The Duckwork-Lewis Method is without doubt one of the most enjoyable albums you’ll hear this year. It’s witty, articulate, wistful and heartfelt in a way that will take you completely by surprise. This is so much more than a throwaway novelty record; it’s a rare labour of love that could make you roll over in hysterics one minute and bring a tear to your eye the next. Releasing an album of songs about a sport whose fans aren’t readily identifiable members of the pop aficionado demographic seems like a risk not many songwriters would be willing to take. But, boy does it pay off!
Like all good concept albums, the record opens with a concise scene-setter. ‘Coin Toss’ introduces the Duckworth-Lewis partnership as they exchange pleasantries to the sound of tweeting birds on a glorious summer’s day.
‘The Age of Revolution’ swings like an opening batsman on the first day of a test series, taking us on a whistle-stop tour of the cricketing globe.
‘Gentlemen and Players’ delivers an astonishingly accurate account of the 19th century origins of the modern game. The level of detail in this song is simply staggering; there may not have been a top ten song about cricket since the 1980s, but it must be almost two hundred years since anyone has sung about Fuller Pilch and his top hat.
The infectious glam-rock stomp of ‘The Sweet Spot’ grooves like nobody’s business.
On ‘Jiggery Pokery’ Neil Hannon shows that he is capable of doing things with words and music that other songwriters can’t. This Noël Coward-inspired man-and-piano homage to ‘the greatest delivery of all time’, which metastasizes into a Baboon Chorus (courtesy of Matt Berry, Phil Jupitus et al.) that has to be heard to be believed. The delivery itself lasts less than thirty seconds, yet Hannon manages to encapsulate the skill and significance of Warne’s bowling while still being extremely funny about it at the same time.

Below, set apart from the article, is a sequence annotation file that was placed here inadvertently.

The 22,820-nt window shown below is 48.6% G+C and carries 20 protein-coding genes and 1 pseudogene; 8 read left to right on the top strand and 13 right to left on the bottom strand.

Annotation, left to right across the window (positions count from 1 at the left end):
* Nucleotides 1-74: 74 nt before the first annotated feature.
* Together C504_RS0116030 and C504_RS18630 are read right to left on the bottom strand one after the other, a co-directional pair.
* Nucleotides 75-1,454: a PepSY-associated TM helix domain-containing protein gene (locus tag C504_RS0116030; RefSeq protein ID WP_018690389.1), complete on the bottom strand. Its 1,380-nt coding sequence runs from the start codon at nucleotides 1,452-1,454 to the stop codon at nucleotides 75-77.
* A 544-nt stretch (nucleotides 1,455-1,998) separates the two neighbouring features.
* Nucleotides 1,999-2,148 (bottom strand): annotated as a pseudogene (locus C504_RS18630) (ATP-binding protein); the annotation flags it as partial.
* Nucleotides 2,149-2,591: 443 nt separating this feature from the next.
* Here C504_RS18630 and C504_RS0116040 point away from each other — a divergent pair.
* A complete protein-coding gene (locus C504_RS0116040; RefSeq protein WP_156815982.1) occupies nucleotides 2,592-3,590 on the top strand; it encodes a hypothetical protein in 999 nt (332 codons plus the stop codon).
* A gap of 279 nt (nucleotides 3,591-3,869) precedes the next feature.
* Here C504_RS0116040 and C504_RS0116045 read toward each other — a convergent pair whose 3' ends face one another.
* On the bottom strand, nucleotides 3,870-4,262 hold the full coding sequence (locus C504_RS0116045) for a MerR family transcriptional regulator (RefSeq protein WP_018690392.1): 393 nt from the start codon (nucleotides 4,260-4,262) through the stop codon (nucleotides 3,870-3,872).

‘Mason on the Boundary’ is a track devoted to the isolation of a solitary figure, who leaves for Zanzibar. Walsh’s voice is wonderful; reminiscent of a young McCartney in his hey-day on ‘Penny Lane’. If the Beatles made an album about cricket they’d be doing well to come up with something half as good as this. Again the lyrical dexterity is simply amazing; an off-the-cuff reference to Voltaire’s Candide fits just perfectly – this could well be the best of all possible cricket albums. Matt Berry’s poignant monologue is delivered exquisitely (By the way, keep an ear out for his forthcoming Witchazel album.)
‘Rain Stops Play’ is a delightful instrumental interlude which conjures up visions of groundsmen scurrying round the crease to avoid falling raindrops.
Another Beatles-flavoured singalong, ‘Meeting Mr Miandad’ tells of the camaraderie of ‘Ducky’ and ‘Lew’ on a journey to fulfill a dream of taking a transcontinental road-trip to meet Pakistani batting legend Javed Miandad. The banjo reprise shows a kind of jollity which has all but disappeared from modern pop.
The gentle strains of ‘The Nightwatchman’ tenderly explores the solitude and hopeful longing felt by the last man standing waiting for the dawn to break. The strings on this track brood soulfully, intoning the falling dusk and impending close of play. This track avoids making any ostensible cricket references, but fans of James Anderson know the score.
‘Flatten the Hay”s waltzing harpsichord takes us on a trip through the childhood holidays in exotic destinations such as “Arklow and Courtown”, and the heroes that meant nothing to the other kids. Walsh’s voice floats wistfully through time and paints a charming portrait of his love of the game.
‘Test Match Special’ rocks-out in praise of the liberating pleasure that only a day devoted to watching cricket can provide. For anyone who has managed to pull a sickie and spent an afternoon in front of a test match in their living room this song will conjure up cherished memories.
The album closer ‘The End of the Over’ written in 6/4 time (if I’m not mistaken; please correct me if I am), a time signature seemingly invented for a subtle nod to cricket scoring, and the number of balls in an over, the perfect end to an elegantly paced record.
The album in its entirety feels like a summer afternoon spent lazing on a lawn, both “Mason on the Boundary” and “Flatten the Hay” capture this mood perfectly. The Duckworth-Lewis Method is an outstanding achievement, accessible to people who know nothing about cricket and Wisden-buffs alike. Like lots of modern musical-comedy, the humor can disarm, with a view to saying something genuinely heartfelt;this isn’t just a belletristic piece of show-offery. Like a cracking knock at the Oval on a July afternoon, it’s great fun too!